Unlike U.S. vendors, Chinese and Russian companies don’t insist on compliance with the exacting non-proliferation standards that the United States demands (in the form of 123 Agreements). The UAE, whose first nuclear reactor (built by South Korean company KEPCO) recently went into action in Baraka, chose to comply with the US “gold standard.” But as mentioned, in early August this year, it was reported that Saudi Arabia had started to manufacture yellowcake, the first step in uranium enrichment. Even if those reports prove untrue, the Saudis are widely regarded as having that aspiration. Paul Dorfman, founder of the Nuclear Consulting Group, told me
The tense geopolitical environment makes nuclear power an even more controversial issue in the Middle East than elsewhere, and it seems clear that there’s been a general and potentially dangerous weakening of nuclear non-proliferation measures in the region.
Close ally of MBS and MBZ, Egypt’s President Abdel Fattah al-Sisi, was also proud to announce progress on his Rosatom-built power plant in El Dabaa.
But we also shouldn’t overlook the strategic significance of Westinghouse in Ukraine. Poroshenko had previously promised the company a majority share of the market in nuclear fuel. In June 2018, the Westinghouse CEO, José Guttierez, was reportedly surprised that Poroshenko went back on his word and awarded them far fewer contracts, leaving them with a minority share. Poroshenko is no longer in power, but Brookfield and whoever its “institutional partners” are who bought Westinghouse still have significant control over this source of Ukraine’s nuclear fuel and therefore leverage in Kyiv’s relations with Russia.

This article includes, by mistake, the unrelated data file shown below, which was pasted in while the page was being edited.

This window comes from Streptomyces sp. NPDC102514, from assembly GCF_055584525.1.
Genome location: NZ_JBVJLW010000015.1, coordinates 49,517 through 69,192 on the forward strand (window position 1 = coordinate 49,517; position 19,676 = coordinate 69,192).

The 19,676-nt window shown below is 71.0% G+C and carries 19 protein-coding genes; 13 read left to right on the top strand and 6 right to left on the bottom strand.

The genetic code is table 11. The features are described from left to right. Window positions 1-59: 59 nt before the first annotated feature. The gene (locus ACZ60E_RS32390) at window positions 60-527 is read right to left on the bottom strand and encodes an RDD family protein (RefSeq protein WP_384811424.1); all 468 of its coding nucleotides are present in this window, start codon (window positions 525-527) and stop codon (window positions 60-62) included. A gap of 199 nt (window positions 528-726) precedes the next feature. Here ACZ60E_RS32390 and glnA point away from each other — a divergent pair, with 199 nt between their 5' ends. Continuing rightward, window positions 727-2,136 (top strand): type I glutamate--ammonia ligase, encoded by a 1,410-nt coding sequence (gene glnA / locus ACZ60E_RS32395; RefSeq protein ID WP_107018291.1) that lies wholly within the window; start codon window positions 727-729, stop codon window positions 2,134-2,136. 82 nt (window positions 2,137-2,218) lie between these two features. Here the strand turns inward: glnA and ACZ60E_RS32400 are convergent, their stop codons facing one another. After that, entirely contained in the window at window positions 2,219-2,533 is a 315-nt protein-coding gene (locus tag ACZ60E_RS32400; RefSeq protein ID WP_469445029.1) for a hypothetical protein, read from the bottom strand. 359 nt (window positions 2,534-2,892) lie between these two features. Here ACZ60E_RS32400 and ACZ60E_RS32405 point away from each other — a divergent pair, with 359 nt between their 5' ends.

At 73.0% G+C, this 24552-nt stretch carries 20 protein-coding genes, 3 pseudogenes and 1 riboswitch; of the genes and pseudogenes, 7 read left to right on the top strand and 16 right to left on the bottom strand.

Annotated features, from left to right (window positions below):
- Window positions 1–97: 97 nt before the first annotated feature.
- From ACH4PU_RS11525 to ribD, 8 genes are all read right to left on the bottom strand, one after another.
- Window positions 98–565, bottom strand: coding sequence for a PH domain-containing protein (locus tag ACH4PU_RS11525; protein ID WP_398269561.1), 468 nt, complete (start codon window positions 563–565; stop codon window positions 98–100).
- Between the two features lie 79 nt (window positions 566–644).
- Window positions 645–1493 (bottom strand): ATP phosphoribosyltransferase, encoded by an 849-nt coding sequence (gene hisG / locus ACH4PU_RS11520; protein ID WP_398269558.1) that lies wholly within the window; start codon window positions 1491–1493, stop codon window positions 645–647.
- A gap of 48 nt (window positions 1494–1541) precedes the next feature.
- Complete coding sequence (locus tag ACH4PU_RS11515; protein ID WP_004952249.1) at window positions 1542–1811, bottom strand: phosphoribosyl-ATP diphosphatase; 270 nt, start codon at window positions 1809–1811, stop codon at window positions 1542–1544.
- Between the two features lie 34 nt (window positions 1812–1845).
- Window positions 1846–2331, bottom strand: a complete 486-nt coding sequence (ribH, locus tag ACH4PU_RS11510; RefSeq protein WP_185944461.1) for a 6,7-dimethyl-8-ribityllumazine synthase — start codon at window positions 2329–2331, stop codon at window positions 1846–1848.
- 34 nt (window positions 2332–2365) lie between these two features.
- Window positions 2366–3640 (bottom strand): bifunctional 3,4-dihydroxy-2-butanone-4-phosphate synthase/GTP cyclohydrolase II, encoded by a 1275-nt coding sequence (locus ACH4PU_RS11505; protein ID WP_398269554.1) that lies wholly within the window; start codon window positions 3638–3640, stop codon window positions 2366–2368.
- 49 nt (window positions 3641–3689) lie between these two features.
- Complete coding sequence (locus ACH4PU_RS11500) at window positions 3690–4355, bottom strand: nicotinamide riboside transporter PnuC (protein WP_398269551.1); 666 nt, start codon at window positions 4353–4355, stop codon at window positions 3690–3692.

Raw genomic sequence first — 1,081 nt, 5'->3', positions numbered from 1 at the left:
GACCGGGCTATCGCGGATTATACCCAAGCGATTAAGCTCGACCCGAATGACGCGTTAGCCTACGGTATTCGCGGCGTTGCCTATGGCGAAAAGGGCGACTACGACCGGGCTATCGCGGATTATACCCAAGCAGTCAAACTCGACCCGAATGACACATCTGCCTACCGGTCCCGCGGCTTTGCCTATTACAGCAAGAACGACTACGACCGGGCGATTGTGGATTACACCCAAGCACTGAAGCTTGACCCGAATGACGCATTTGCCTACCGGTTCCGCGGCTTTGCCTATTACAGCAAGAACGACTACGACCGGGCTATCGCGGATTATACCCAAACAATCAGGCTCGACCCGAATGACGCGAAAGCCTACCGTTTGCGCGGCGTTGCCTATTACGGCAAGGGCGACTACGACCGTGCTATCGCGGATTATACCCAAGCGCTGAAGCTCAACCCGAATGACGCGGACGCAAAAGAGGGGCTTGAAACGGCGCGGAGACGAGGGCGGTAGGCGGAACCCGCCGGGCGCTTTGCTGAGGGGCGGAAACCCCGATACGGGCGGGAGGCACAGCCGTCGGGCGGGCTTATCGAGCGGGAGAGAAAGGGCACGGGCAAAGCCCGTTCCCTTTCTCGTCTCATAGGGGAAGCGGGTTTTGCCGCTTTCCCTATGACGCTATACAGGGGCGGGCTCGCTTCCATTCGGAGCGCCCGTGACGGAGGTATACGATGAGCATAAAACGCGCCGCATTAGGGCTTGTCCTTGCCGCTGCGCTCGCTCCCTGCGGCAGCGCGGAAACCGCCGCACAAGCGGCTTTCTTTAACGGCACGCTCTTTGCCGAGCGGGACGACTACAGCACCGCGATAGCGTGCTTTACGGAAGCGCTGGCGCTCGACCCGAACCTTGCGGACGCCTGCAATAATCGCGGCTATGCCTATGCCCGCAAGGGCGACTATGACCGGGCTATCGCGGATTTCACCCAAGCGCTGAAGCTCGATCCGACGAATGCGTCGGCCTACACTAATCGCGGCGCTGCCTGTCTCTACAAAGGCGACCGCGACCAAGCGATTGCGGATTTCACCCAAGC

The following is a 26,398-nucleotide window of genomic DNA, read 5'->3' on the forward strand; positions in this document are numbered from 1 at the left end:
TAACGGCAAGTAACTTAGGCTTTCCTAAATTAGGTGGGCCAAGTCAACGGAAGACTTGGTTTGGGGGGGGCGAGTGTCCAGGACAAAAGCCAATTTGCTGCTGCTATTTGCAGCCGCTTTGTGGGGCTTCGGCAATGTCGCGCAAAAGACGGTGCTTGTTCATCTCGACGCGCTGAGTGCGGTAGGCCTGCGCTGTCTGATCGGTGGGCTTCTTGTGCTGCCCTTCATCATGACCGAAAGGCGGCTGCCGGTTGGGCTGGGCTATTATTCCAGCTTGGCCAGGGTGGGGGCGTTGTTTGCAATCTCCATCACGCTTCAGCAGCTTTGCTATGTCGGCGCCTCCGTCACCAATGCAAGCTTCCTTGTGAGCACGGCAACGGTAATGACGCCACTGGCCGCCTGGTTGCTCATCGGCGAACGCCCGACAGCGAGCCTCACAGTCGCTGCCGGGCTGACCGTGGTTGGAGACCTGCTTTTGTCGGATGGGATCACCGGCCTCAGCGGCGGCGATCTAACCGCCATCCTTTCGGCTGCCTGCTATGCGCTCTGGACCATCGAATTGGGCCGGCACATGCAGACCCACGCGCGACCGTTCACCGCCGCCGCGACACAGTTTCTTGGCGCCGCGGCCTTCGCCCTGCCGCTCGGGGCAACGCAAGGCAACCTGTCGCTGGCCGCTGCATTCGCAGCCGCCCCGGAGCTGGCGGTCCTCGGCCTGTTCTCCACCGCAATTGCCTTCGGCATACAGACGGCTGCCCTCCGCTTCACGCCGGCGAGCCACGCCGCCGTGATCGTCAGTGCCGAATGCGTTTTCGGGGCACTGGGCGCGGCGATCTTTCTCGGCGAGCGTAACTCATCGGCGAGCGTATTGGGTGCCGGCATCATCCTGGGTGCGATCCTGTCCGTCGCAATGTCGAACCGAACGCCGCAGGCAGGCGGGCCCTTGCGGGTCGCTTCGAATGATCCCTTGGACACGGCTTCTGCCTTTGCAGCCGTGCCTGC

In 2019, Guttierez was replaced as CEO by Patrick Fragman, who previously worked for French company Alstom and was Vice Chairman of the Alstom Atomenergomash joint venture between Alstom and Rosatom. On September 30th of this year, Fragman negotiated a new deal, still awarding Westinghouse only two further contracts. When I spoke to Guttierez on the phone he didn’t want to comment on any matters involving the Brookfield takeover of Westinghouse, the reshaping of the company, or their position in the global market.
So who are Brookfield Business Partners, or BBU? They are a Bermuda-based LLP, one of the partners in the extremely opaque Brookfield financial group. The registered owner, I discovered, is Alan Kestenbaum. The very Alan Kestenbaum who was at the center of the Vostok Project, apparently using his then company, Marco International LLC as a front for the Russians. This clearly raises the question of whether CFIUS overlooked a potentially significant Russian investment in one of America’s most important nuclear assets. An alternative explanation is that Kestenbaum may have been fronting for the Russians in the Vostok Project, but was not connected with Russians in the Westinghouse deal. When he made a bid for the Carolina Panthers in 2018 there were concerns about his rumored connections to Russian mining interests, but as far as we know they were not substantiated.